Unfortunately, work has prevented me from writing on of the posts I’ve got planned for this week. Luckily The Moscow Times just posted a brilliant article from Mark Galeotti.
I’ve been saying for quite some time now that there needs to be a changing of the guard when it comes to Russia expertise. It’s not just a matter of aging Cold Warriors who stand to benefit from poor relations between Russia and the West; it’s also a lot of people who see Russia in terms of abstract ideas rather than in a more humanist way.
One way or another, you have a lot of people who come to Russia, heads full of hopelessly out-of-date knowledge they gained in college. They arrive and attempt to project this onto Russia and they’re mad when Russia doesn’t fit. This describes both sides of the spectrum.
Long before the degeneration of Russia-Western relations in recent years, I’d seen plenty of idealistic Russian/Russian studies major types who had obviously read a lot of Russian liberal literature. They couldn’t understand why the locals weren’t interested in constantly exploring the horrors of the Soviet Union and Stalin, or why they weren’t orgasmic over the fall of the USSR. Today these people are seen as “vatniks” and die-hard Putin supporters, and to be sure many of them are. Based on my own experience and research, however, I suspect that in the past many Russians were more than willing to engage in an open and honest discussion about the problems and tragedies in the Soviet Union, it’s just that many Western or Russian liberal academics and writers seemed to be interested in nothing but the tragedies, while totally ignoring the positive aspects. This is very different from the critical history we’re used to in our own countries. Rather than listen to some of the counter-arguments it seems many followers of this school prefer to consider the Russian people brainwashed and still under the effects of Stalin, even if they were born after the fall of the USSR. Their agency is removed and they are dehumanized.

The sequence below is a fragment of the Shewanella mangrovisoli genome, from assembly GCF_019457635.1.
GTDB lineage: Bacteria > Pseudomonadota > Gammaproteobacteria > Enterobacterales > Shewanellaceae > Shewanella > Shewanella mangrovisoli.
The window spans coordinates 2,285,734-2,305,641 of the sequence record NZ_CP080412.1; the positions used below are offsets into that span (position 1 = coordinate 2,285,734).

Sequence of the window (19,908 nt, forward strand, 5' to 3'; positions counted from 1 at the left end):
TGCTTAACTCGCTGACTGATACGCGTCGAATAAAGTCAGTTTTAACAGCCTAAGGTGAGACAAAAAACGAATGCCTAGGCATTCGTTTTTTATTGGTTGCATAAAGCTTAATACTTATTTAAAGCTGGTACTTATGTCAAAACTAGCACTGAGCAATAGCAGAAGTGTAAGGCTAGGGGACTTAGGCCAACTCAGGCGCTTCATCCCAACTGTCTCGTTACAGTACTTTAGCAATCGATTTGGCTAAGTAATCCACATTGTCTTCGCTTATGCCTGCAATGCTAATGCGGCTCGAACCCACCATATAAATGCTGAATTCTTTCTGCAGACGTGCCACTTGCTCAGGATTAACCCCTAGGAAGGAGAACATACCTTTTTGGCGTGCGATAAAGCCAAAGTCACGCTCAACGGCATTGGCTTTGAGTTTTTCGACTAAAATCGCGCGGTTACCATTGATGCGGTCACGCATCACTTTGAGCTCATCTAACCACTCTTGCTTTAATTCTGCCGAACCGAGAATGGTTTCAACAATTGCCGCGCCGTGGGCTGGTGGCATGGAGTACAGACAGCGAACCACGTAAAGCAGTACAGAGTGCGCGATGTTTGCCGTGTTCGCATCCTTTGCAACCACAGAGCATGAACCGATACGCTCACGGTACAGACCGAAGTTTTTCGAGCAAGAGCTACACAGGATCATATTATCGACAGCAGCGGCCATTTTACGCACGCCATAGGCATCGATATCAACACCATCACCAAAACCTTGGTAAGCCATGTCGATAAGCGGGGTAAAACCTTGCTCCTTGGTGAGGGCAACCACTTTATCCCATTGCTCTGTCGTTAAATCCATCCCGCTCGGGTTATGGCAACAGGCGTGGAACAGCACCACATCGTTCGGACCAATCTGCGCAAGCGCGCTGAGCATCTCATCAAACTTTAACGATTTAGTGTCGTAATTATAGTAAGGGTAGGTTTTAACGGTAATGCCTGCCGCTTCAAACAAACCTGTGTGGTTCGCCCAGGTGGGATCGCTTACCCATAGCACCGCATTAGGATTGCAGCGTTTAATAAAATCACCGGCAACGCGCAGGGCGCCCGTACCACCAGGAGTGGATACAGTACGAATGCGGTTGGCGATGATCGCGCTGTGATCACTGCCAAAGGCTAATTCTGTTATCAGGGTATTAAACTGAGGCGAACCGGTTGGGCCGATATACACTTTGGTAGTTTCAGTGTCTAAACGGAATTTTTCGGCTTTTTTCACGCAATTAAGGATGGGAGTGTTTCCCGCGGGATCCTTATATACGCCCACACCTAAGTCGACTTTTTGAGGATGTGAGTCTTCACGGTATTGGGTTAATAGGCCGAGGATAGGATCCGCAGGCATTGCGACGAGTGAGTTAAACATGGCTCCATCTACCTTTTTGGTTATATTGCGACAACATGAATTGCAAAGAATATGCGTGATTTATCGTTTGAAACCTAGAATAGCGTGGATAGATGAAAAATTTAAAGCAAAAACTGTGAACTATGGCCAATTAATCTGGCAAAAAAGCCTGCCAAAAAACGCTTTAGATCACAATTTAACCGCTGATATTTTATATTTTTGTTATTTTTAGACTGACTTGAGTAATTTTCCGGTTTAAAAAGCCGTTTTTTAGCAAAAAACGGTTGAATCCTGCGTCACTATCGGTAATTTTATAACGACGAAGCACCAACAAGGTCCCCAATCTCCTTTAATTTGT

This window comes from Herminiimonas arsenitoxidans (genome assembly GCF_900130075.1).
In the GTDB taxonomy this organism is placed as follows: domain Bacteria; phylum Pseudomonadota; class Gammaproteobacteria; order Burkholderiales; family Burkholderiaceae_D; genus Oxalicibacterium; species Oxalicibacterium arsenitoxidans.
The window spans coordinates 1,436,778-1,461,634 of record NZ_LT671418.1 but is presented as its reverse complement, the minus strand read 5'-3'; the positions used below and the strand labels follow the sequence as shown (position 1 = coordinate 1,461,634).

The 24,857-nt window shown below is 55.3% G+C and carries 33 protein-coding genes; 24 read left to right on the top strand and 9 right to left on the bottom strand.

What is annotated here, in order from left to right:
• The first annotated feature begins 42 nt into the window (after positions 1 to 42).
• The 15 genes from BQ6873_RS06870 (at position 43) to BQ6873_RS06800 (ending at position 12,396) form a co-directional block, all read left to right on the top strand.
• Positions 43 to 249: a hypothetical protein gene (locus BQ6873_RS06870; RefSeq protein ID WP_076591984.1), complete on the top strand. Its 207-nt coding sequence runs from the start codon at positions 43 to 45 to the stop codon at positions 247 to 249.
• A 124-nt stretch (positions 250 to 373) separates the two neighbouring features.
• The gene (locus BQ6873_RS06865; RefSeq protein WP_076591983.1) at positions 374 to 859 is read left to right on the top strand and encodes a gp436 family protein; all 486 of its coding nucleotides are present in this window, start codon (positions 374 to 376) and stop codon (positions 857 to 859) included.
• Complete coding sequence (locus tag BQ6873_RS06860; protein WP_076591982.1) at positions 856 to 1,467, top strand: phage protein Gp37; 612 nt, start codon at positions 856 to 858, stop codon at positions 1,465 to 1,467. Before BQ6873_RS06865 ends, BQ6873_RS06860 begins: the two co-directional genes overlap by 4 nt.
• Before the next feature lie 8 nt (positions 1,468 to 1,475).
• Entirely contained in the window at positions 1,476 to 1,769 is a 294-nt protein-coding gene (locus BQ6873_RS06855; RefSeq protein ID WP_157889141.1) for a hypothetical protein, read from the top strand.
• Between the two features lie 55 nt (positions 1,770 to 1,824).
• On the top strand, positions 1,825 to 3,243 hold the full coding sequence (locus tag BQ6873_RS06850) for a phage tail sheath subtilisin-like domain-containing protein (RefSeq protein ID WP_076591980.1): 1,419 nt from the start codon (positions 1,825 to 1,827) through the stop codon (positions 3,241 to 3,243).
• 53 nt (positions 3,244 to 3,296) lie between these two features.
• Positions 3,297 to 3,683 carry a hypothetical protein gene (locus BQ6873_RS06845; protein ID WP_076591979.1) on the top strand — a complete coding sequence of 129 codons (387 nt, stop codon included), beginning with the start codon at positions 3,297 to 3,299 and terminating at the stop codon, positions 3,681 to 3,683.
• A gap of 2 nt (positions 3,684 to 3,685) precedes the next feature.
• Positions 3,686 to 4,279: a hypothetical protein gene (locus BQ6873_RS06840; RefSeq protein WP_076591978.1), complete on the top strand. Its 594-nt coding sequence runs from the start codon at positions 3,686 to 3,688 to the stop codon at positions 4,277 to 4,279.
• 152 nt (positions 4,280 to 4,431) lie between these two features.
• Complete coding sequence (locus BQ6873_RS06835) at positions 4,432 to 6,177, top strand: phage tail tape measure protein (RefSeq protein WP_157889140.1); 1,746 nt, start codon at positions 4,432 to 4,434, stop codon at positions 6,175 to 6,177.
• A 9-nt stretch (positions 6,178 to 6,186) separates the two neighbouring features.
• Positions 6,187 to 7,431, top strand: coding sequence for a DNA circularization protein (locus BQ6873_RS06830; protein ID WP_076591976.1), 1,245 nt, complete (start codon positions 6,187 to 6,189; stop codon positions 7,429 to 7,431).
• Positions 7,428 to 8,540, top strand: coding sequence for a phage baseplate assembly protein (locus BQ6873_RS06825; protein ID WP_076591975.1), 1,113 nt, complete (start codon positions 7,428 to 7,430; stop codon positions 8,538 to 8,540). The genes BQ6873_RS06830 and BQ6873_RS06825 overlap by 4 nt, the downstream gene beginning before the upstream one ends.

On the other side of the spectrum you have the idealistic Russophiles, again obsessed with stereotypical symbols of Russianness. They were upset to see Russians interested more in Latin American dances and learning German or English instead of doing Russian folk dances, quoting Pushkin, and supporting their president so that Russia could challenge NATO and build a “multi-polar world.” They expected Russia to be some kind of bastion of what they consider “traditional” morality, and yet they discovered a country where things like adultery, prostitution, and gold-digging are far more acceptable if not celebrated at times. Of course they couldn’t put the blame on the system, one which rewards lying, corruption, and stealing, so it was the West’s fault. In spite of their professed love for everything Russian, they actually believe the Russian people to be stupid children who need a father-like dictator figure to protect them from falling for “Western” ideas and imports. Well, not all Western things. They should be totally accepting of pro-Kremlin Russian wannabes from America, Britain, or wherever, but it must stop there! Everything else “Western” must be rejected.